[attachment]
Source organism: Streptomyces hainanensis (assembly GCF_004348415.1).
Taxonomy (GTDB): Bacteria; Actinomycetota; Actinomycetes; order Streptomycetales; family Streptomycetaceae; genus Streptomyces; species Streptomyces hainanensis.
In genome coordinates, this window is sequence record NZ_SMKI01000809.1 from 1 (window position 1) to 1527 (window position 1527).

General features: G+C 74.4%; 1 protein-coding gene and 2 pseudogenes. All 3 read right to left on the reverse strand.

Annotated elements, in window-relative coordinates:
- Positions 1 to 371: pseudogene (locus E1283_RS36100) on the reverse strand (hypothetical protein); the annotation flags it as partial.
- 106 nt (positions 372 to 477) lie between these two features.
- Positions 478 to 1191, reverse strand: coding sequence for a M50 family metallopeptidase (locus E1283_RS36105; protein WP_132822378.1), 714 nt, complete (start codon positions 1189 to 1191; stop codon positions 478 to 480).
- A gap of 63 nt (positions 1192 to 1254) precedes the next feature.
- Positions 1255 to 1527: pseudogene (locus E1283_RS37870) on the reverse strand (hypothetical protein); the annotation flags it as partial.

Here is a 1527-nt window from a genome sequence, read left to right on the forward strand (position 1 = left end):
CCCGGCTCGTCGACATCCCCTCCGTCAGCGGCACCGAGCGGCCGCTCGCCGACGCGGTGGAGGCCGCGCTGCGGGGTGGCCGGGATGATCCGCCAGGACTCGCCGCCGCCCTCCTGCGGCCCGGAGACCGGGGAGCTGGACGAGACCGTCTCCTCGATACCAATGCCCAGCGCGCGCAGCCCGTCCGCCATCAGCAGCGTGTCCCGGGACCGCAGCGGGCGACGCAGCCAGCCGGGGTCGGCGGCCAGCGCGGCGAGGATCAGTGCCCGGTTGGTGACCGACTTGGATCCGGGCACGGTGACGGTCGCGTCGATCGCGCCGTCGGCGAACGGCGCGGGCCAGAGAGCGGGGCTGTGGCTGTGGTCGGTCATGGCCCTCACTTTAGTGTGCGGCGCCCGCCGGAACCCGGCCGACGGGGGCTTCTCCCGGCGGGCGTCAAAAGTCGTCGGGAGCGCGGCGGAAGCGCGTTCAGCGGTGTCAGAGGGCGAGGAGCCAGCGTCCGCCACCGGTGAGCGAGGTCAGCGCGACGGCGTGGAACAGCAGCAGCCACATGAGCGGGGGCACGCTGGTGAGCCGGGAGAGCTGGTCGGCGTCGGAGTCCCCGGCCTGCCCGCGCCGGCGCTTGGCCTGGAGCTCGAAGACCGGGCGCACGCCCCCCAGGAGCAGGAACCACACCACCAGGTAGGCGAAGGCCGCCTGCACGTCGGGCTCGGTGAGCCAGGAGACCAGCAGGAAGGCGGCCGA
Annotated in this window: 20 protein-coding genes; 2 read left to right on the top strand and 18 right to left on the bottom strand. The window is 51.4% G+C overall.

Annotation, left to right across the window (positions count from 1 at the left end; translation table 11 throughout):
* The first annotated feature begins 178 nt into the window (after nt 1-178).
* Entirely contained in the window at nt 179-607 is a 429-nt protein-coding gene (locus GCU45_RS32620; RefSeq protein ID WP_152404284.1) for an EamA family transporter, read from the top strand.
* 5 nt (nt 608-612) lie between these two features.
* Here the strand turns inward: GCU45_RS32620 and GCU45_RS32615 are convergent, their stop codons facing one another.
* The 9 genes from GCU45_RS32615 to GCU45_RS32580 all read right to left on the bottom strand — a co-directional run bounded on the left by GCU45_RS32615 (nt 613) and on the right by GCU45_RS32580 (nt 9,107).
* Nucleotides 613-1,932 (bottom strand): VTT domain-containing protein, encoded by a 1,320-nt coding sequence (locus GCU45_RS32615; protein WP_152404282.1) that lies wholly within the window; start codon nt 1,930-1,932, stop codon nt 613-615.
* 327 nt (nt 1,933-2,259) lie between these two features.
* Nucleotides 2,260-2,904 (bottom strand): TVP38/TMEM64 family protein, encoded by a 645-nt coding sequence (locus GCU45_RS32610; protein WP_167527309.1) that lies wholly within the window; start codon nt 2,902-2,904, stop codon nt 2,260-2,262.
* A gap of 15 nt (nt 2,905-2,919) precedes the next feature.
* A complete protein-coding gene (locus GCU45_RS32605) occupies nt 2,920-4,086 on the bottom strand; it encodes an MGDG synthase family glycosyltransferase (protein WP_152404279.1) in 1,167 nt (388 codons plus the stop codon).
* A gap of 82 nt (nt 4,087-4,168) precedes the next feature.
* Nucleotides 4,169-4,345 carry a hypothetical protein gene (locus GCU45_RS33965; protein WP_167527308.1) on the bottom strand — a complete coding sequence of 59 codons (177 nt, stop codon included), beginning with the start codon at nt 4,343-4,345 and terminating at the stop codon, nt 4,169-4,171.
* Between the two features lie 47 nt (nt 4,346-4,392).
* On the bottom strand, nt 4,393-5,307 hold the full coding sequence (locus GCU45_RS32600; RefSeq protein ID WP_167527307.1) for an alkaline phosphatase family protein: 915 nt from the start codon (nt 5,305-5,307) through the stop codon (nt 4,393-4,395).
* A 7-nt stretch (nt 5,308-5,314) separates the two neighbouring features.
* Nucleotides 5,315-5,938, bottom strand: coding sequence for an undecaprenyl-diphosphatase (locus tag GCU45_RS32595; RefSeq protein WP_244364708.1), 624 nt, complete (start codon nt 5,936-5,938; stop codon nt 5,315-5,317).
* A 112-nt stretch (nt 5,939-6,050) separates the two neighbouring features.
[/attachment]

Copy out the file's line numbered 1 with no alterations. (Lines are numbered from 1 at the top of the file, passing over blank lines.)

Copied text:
Source organism: Streptomyces hainanensis (assembly GCF_004348415.1).